Entries in birth control pills (5)


Can Using Hormonal Birth Control Affect the Health of Future Children?

When choosing a partner to have children with, it is only natural to desire “Prince Charming” or “Cinderella,” who may pass on their beneficial genetic qualities to future kids. Given that better genes increase the offspring's survival and reproduction chances, mechanisms that detect “genetic quality” should have evolved to lead people to be sexually attracted to “knights in shining genes.”

One such cue for mate suitability is odor, which signals compatibility between potential mates' immune systems. Specifically, odor indicates the extent of overlapping between potential mates' immune systems, such that more attractive odor signals less overlap between mates' immune systems. The larger the dissimilarity between mates' immune systems, the more threats the immune system can combat.

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Pill Use and Mate Retention Tactics: Blame the Estradiol

image source: static.oprah.comThe majority of American women have used a hormonal contraceptive. According to a recent study, women taking hormonal contraceptives, and their male partners, display more “mate retention” tactics (i.e., doing things to keep their partners from straying, such as looking especially sexy or showcasing resources) compared to women, and male partners of women, who do not take hormonal contraceptives. Analyses revealed that it was the synthetic estradiol rather than progesterone that likely causes these effects.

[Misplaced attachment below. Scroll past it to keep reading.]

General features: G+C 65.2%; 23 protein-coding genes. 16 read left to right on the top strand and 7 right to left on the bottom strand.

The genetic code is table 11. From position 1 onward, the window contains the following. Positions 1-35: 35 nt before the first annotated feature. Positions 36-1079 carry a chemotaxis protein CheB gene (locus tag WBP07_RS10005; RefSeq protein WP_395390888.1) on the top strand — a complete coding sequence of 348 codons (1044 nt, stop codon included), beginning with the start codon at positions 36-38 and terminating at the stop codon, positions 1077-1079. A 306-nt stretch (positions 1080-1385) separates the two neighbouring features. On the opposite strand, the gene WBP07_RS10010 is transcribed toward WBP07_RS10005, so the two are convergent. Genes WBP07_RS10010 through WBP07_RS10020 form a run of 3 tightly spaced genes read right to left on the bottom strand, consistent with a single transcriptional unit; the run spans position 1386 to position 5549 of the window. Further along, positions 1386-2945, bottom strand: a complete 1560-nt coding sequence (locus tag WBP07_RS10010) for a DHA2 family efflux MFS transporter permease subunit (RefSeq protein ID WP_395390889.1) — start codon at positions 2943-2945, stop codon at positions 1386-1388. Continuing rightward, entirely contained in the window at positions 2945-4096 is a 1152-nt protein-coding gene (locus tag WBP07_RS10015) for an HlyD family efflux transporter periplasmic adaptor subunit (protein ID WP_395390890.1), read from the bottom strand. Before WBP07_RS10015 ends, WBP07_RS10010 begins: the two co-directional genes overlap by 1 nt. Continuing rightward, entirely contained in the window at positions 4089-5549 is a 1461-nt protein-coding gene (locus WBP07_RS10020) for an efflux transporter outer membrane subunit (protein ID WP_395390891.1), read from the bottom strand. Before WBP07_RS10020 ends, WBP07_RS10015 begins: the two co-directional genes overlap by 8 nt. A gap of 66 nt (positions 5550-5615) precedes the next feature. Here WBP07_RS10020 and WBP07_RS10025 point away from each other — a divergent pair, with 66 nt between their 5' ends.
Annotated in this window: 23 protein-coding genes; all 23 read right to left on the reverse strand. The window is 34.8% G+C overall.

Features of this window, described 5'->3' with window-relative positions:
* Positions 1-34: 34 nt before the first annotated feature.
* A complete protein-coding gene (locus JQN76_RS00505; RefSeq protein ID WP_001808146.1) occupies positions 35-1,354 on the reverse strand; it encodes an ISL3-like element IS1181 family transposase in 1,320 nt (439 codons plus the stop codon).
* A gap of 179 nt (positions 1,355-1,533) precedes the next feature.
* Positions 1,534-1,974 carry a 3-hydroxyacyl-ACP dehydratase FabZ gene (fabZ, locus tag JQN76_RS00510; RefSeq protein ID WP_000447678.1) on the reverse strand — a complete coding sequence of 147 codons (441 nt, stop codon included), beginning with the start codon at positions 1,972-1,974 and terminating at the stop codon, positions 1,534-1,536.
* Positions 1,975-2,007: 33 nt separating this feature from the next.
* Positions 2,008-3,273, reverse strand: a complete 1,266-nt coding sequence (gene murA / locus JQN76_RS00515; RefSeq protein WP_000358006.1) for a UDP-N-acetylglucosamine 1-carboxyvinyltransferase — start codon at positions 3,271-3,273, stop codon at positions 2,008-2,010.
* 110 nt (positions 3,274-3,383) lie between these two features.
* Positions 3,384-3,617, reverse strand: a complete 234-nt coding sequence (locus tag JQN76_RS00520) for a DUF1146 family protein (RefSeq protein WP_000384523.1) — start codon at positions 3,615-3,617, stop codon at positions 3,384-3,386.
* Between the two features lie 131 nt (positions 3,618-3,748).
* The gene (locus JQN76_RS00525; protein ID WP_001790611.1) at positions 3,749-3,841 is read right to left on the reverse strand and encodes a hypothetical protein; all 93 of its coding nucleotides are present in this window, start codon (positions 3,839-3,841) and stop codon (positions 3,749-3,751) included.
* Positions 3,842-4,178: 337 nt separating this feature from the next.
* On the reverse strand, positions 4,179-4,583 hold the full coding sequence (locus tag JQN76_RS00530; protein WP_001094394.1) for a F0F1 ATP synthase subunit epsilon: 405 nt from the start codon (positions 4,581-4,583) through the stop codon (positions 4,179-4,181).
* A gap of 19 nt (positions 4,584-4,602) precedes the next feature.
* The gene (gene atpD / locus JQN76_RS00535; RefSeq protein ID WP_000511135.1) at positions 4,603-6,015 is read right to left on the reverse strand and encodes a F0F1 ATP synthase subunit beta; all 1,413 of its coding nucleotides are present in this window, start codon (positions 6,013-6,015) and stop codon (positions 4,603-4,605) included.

Welling, L. L. M., Puts, D. A., Roberts, S. C., Little, A. C., & Buriss, R. P. (2012). Hormonal contraceptive use and mate retention behavior in women and their male partners. Hormones and Behavior, 61, 114-120.


Ovulation Makes Guys' Bling "Blingier"

In a recent study, researchers examined whether women pay more attention to men’s status cues when women are most fertile. Naturally cycling women (i.e., non-pill users) paid more attention to status symbols (e.g., sports cars, mansions) when they were ovulating compared to other times of their cycles. Also, ovulating non-pill users paid more attention to status than did pill users. Finally, pill users’ eye for status did not vary across the menstrual cycle.

Read more about status cues and conspicuous consumption here and here, and about the interesting effects of birth control pill use here and here.

Lens, I., Driesmans, K., Pandelaere, M., & Janssens, K. (2012). Would male conspicuous consumption capture the female eye? Menstrual cycle effects on women’s attention to status products. Journal of Experimental Social Psychology, 48, 346-349.


Do Birth Control Pills Make Exotic Dancers Less “Titillating?”

In a recent article, I discussed how birth control pills alter the type of men that women find attractive, not to mention the quality of women’s sex lives. However, the sexual side effects of oral contraceptives don’t stop there. In fact, being on the pill even seems to impact the amount of money women can earn from a night of exotic dancing! Yes, you read that right.

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Do Birth Control Pills Really Lead to Bad Sex?

Most women know all too well that being on birth control means having to put up with a few side effects, including potential weight gain, nausea, and mood changes. However, fewer women are probably aware of the fact that the pill might also be affecting their sex lives. For instance, research suggests that the pill may alter the types of guys women find attractive. Perhaps even more important, some recent media reports have claimed that women on the pill are doomed to a lifetime of bad sex. Could this really be true? Is the pill putting a damper on women’s sexual fulfillment?

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